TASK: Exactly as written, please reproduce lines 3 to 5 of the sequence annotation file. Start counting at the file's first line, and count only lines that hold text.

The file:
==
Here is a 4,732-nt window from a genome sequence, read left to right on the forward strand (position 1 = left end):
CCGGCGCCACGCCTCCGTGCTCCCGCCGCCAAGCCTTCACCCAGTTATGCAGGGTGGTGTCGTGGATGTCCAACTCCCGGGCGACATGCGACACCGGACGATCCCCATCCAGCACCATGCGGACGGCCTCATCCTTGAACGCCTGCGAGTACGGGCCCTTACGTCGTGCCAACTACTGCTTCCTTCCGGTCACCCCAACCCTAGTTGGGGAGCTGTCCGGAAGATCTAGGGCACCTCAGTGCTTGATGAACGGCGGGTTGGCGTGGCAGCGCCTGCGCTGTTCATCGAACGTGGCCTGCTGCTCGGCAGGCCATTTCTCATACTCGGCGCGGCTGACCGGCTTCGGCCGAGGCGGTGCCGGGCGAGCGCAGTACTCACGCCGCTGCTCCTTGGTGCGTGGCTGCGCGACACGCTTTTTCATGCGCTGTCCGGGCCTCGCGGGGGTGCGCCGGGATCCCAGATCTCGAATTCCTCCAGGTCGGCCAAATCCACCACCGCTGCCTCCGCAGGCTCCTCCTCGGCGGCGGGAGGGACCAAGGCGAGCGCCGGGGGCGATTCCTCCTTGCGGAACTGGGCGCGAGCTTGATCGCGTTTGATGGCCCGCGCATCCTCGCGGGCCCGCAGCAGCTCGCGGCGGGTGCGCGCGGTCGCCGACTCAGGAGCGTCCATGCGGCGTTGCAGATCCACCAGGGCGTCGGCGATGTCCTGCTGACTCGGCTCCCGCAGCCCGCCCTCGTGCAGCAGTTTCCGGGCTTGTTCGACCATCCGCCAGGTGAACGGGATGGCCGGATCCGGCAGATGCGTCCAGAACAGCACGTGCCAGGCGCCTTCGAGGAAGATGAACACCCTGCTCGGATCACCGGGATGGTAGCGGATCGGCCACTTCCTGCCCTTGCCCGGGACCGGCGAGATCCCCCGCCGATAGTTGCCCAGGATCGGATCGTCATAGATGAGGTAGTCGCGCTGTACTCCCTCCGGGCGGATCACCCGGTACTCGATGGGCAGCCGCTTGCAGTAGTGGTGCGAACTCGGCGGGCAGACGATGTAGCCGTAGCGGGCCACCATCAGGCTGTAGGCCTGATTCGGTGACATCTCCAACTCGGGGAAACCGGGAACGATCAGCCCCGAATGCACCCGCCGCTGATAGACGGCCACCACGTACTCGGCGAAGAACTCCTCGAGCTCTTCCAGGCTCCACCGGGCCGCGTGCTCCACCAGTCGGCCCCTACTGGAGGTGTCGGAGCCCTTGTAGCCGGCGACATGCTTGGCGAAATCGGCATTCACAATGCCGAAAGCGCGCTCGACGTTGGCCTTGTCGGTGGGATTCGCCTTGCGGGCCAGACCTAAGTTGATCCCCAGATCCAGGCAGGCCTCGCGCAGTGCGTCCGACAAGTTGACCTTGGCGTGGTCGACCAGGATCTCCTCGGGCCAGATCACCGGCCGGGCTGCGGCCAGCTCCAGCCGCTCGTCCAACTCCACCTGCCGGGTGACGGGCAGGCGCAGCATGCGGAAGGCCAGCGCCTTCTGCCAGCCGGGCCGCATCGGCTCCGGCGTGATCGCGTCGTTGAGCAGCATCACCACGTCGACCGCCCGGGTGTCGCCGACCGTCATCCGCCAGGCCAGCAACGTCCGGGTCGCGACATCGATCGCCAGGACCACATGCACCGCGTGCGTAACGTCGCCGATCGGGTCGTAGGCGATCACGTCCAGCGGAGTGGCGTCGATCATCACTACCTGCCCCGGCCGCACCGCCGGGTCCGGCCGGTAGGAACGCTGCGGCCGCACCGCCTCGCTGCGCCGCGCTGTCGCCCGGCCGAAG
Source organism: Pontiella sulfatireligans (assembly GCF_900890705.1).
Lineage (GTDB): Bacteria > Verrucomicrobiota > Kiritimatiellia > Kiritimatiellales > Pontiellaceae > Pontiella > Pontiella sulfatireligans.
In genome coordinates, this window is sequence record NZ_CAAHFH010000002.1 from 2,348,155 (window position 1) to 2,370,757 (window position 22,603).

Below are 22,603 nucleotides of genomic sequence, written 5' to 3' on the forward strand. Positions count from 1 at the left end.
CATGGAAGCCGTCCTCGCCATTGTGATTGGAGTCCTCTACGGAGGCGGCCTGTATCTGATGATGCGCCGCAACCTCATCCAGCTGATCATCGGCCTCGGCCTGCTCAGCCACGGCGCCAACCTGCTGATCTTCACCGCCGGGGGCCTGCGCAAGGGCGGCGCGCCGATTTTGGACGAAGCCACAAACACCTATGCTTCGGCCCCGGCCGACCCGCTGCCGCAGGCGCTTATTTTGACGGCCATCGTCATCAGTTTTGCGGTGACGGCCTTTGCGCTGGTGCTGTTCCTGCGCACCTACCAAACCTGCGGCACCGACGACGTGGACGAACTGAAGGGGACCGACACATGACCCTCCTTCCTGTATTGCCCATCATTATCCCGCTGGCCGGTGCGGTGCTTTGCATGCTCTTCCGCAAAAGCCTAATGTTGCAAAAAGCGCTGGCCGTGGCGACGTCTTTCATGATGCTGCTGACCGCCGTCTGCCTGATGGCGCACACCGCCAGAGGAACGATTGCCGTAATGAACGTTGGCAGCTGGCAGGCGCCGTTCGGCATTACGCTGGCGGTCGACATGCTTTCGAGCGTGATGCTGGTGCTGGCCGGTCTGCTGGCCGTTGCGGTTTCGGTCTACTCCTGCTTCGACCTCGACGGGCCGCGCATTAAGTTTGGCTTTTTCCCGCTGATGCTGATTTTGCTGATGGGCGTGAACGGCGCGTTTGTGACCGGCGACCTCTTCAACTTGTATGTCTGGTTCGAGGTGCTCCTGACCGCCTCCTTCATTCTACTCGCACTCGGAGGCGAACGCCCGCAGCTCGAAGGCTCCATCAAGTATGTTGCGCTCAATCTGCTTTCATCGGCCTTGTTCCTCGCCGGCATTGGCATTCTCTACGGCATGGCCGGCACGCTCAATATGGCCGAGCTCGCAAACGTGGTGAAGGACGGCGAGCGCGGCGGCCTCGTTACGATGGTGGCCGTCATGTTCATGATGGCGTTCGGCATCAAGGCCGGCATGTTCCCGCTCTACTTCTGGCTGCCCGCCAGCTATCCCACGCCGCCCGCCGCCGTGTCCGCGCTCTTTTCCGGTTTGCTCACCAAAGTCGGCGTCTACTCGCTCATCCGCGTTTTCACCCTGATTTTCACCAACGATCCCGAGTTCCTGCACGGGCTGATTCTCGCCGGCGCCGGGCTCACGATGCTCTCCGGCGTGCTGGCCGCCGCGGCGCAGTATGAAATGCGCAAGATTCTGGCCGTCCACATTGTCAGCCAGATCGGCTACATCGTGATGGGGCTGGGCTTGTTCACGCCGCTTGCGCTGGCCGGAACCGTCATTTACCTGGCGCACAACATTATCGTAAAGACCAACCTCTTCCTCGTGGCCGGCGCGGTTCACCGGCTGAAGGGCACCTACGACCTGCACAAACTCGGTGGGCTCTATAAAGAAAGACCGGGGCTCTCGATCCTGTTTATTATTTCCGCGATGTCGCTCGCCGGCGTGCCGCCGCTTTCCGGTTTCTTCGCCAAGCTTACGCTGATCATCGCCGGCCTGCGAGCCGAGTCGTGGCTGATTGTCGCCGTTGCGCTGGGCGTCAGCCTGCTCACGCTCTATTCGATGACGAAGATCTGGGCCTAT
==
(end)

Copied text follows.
Source organism: Pontiella sulfatireligans (assembly GCF_900890705.1).
Lineage (GTDB): Bacteria > Verrucomicrobiota > Kiritimatiellia > Kiritimatiellales > Pontiellaceae > Pontiella > Pontiella sulfatireligans.
In genome coordinates, this window is sequence record NZ_CAAHFH010000002.1 from 2,348,155 (window position 1) to 2,370,757 (window position 22,603).